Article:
EXPERIMENTAL INVESTIGATION OF MACRONUTRIENT CONTENTS OF CASSAVA LEAVES COMPOSTED AGRICULTURAL SOIL

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EXPERIMENTAL INVESTIGATION OF MACRONUTRIENT CONTENTS OF CASSAVA LEAVES COMPOSTED AGRICULTURAL SOIL

ABSTRACT

Agricultural Soil is a mixture of minerals, organic matter, gases, liquids, and countless organisms that together support life on earth. The use of compost or organic manure is currently being advocated as an option for improving soil fertility.

The method used in carrying out this analysis for cyanide, macronutrient (N,P,K) are titrimetric method, NO– UV spectrophotometric method, vanadomolybdo phosphorus acid method, and direct air-acetylene flame method respectively.

From the experimental analyses, the result obtained for the test of macronutrient (N,P,K) ranges from (-0.01 to 354.956) which shows that there was an increase in macronutrient before composting, after the composting process, there was a decrease in macronutrient. For cyanide it ranges from (-0.001 to 0.1) which also shows that cyanide was not found in the soil before composting, but after the composting process there was cyanide in the soil. For pH, it ranges from (3.1 to 6.72), with a mean value of 5.605 which shows that the soil was moderately acidic.

Kinetics of macronutrient (potassium) shows that there was an increase in concentration with respect to time, which has a second order reaction, with rate constant (K) of 7.14×mg/kg/day.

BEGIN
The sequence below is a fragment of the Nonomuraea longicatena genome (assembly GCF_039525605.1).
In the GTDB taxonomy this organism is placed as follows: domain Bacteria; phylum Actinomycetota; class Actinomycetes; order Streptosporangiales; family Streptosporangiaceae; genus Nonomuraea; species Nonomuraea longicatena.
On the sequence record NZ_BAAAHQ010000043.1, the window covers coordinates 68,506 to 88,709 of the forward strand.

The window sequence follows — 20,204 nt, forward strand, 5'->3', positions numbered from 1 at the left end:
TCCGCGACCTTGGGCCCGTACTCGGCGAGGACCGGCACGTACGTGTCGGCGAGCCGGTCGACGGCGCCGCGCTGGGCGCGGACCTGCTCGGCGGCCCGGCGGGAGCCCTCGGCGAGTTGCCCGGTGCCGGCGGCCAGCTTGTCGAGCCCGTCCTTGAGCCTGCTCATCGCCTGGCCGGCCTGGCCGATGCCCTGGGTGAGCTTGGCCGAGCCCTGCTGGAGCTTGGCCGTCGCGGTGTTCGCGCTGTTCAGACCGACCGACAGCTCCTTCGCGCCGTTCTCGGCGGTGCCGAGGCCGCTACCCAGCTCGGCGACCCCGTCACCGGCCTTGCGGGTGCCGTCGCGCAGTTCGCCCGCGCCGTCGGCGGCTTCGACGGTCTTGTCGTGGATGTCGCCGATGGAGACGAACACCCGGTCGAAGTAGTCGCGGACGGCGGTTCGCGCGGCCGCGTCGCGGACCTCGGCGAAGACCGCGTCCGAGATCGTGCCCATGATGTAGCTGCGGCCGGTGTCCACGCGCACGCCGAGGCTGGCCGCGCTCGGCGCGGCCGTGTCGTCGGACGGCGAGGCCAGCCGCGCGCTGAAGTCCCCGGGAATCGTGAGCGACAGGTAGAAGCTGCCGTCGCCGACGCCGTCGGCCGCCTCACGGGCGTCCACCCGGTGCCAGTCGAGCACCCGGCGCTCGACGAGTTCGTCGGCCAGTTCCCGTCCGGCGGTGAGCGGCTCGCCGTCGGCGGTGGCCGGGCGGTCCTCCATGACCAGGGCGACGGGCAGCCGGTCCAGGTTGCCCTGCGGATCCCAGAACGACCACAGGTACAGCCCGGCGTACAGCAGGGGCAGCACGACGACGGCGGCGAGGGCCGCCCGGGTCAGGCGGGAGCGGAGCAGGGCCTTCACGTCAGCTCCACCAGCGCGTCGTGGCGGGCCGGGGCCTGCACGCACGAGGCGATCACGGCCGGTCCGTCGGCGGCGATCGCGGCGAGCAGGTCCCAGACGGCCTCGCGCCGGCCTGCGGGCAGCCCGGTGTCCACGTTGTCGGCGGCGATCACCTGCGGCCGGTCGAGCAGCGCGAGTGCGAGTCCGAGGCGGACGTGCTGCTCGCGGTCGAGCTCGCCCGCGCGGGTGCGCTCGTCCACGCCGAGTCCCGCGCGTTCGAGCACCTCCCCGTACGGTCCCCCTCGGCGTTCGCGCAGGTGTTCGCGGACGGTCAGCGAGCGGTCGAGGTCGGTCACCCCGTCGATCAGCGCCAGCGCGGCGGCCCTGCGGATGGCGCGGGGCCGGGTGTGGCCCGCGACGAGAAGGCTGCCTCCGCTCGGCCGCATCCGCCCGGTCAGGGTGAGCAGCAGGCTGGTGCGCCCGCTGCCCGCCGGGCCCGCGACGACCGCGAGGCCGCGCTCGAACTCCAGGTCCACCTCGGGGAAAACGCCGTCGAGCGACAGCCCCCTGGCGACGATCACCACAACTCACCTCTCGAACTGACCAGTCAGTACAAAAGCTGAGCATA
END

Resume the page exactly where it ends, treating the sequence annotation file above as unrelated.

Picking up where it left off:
Conclusively, from the overall analysis it could be seen that cassava leaves compost has a bad effect on macronutrient content of agricultural soil.

 

 CHAPTER ONE

INTRODUCTION

1.1 Background of the Study

Soil is a major component of the earth’s ecosystem. The world’s ecosystems are impacted in far-reaching ways by the processes carried out in the soil, from ozone depletion and global warming, to rain forest destruction and water pollution. Apart from the atmosphere, the soil is the next largest carbon reservoir on earth, and it is potentially one of the most reactive to human disturbance and climate change(Bryant, 2006).

The chemistry of soil determines its ability to supply available plant nutrients and affects its physical properties and the health of its microbial population. It also determines its corrosivity, stability, and ability to absorb pollutants and to filter water. It is the surface chemistry of mineral and organic colloids that determines soil’s chemical properties. “A colloid is a small, insoluble, non diffusible particle larger than a molecule but small enough to remain suspended in a fluid medium without settling. Most soils contain organic colloidal particles called humus as well as the inorganic colloidal particles of clay.” The very high specific surface area of colloids and their net charges, give soil its ability to hold and release ions.

 

 

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EXPERIMENTAL INVESTIGATION OF MACRONUTRIENT CONTENTS OF CASSAVA LEAVES COMPOSTED AGRICULTURAL SOIL

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